- Doom Service, The Uncanny Doom Service
(Self-released, CD, digital download)
Though its heyday ended in the late 2000s, pop punk hasn't left pop culture. In August 2016, while the "Dammit" hit makers were touring a new record, the New Yorker published a piece called "Reviving the Pop-Punk Innocence of Blink-182." Just a few months ago, in the fall of 2017, Rolling Stone compiled a list of the 50 greatest pop-punk albums. The genre that the magazine described as "punk's most lovable, lovelorn offshoot" still holds a special place in the hearts of many, Burlington band Doom Service included.
The cover of Doom Service's first full-length LP, The Uncanny Doom Service, gives listeners a glimpse of what the guys are all about. Illustrated by Tom Lowell, the comic-book-style cover features a seven-eyed monster ready to devour band members Jeff Foran, Matt Cassani, Tyler Daniel Bean and Benjamin Cobane. This image combined with the band's interests listed on Facebook — "Sci-fi, cartoons, comic books, and pen and paper games" — reveal the musicians' nerdtastic leanings.
When it comes to the album's 10 songs, produced by the band and Joe Cross, Doom Service get down to business with the genre's signature fast tempos, distorted guitars and catchy melodies.
The most earworm-y song of the bunch may be "Monsters Are Due on Maple Street," with its infectious, brain-invading chorus. "Ectocooler" goes full steam ahead with lines such as "Forging forward, never looking back / Train's going forward / Never going to stop!" The fervent backing vocals are bound to have fans yelling along at shows.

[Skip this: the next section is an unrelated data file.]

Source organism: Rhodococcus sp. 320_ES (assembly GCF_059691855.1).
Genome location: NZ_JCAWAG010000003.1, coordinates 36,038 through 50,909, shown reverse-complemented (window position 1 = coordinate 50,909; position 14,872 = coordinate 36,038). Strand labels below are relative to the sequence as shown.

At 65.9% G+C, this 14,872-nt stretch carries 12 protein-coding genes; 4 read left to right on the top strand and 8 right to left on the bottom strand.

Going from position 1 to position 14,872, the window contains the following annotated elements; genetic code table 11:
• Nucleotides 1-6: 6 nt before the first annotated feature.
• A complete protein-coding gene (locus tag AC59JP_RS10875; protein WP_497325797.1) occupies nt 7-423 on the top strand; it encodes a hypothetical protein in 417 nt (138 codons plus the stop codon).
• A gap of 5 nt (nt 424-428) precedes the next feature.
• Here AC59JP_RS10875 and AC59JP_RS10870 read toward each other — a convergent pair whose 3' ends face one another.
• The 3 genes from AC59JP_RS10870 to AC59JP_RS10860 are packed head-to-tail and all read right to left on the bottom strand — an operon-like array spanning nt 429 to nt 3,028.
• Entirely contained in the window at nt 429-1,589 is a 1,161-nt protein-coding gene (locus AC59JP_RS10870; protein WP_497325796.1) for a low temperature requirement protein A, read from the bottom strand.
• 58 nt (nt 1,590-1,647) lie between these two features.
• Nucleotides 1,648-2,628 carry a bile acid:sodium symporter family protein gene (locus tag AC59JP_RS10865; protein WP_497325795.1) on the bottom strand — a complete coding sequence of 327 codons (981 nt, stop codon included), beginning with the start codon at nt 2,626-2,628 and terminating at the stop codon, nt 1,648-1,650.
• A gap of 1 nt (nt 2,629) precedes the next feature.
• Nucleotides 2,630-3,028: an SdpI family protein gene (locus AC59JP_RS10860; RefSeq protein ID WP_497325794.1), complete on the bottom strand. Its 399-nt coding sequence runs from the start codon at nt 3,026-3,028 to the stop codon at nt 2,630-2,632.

"Collider" and "Nothing Important" are full-on rockers propelled by Cobane's powerhouse drumming. There's not a weepy ballad to be found on this album, recorded last year at Flea Garden Audio in Plattsburgh, N.Y., the Office Collective in South Burlington and HMS in Seattle, Wash.
While these are all original songs — including lyrics by former member Roy Larsen on two tracks — pop-punk pundits may hear shades of genre compatriots. On "The Other Iron Sheik," Foran's vocals veer into nasally Davey Havok territory. The lyrics in "Miner Forty-Niner," which opens with an audio clip from "Scooby-Doo," allude to dark, anxiety-inducing forces à la Say Anything's Max Bemis.
Perhaps it's true that, as Amanda Petrusich put it in that New Yorker article, pop punk has "invaded young hearts and minds as an artifact" from a time that doesn't "seem marred by a vast pessimism." Or maybe bands like Doom Service reveal a simpler truth about pop punk: It's just plain fun.
The Uncanny Doom Service is available at doomservice.bandcamp.com. Catch Doom Service with Mr. Doubtfire and Why Nona on Sunday, April 15, at SideBar in Burlington.